But I'm sure a developer could catch a big cold on one of these deals.' The redevelopment of St Bartholomew's Hospital, better known as Barts, and the Royal London Hospital has been in the pipeline since 1997 ? the year Labour took power.
Following a Government review of London's health services, Barts and the London NHS Trust was asked to d raw up an outline business case for project.
It was eventually decided that the Royal London in Whitechapel, in the heart of the East End, would be redeveloped as the biggest hospital project in Britain.
The decision was also taken to close Barts, which has been at its Smithfield location in the City since 1123, and turn it into a specialist cardiac and cancer centre.
Services will be transferred across town to the Royal London.
Once it was decided what to do, the project was advertised in the Official Journal in 2002. But there the problems began. The trust had been hoping for at least three firms to compete for the then £600 million deal, but could only attract two suitors.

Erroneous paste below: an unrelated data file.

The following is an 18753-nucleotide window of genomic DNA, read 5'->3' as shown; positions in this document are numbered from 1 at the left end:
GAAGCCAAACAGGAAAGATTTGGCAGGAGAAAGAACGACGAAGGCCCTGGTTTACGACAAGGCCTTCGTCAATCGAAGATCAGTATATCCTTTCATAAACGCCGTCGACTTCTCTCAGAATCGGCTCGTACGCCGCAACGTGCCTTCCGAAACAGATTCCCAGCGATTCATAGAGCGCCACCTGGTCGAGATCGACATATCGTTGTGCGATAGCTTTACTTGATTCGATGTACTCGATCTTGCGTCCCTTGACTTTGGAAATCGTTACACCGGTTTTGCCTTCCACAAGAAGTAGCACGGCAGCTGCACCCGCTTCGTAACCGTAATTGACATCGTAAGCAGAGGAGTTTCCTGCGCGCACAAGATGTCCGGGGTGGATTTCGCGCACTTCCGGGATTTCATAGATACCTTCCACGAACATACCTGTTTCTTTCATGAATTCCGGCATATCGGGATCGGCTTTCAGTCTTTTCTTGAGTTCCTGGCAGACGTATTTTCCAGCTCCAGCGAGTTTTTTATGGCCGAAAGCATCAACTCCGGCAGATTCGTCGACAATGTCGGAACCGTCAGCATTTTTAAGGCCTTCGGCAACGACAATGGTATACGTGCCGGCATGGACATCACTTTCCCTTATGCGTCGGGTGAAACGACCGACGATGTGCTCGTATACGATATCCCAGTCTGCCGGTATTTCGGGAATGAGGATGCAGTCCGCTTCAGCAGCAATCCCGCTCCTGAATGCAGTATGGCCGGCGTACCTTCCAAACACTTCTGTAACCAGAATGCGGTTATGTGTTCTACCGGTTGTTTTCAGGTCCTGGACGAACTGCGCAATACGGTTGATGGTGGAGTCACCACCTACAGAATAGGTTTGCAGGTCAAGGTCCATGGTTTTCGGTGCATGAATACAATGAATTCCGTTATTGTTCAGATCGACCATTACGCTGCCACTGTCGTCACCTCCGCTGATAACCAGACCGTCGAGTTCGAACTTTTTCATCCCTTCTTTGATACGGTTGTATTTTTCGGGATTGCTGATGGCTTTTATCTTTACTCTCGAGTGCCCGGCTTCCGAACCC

One contractor who decided not to bid said: 'It was one of those jobs that was just too big. To get involved you had to be 100 per cent committed, as it was going to cost a fortune to bid for.' The two teams that eventually decided to take the plunge were led by French contractor Bouygues and Skanska. The Skanska team was eventually appointed preferred bidder in December 2003.
Yet the problems have continued to pile up thick and fast ? notably concerning the twin drivers of any project of this size: planning and finance. Planning problems ? the Greater London Authority had called in the Royal London part of the work ? meant the trust bust its original end of June target for financial close.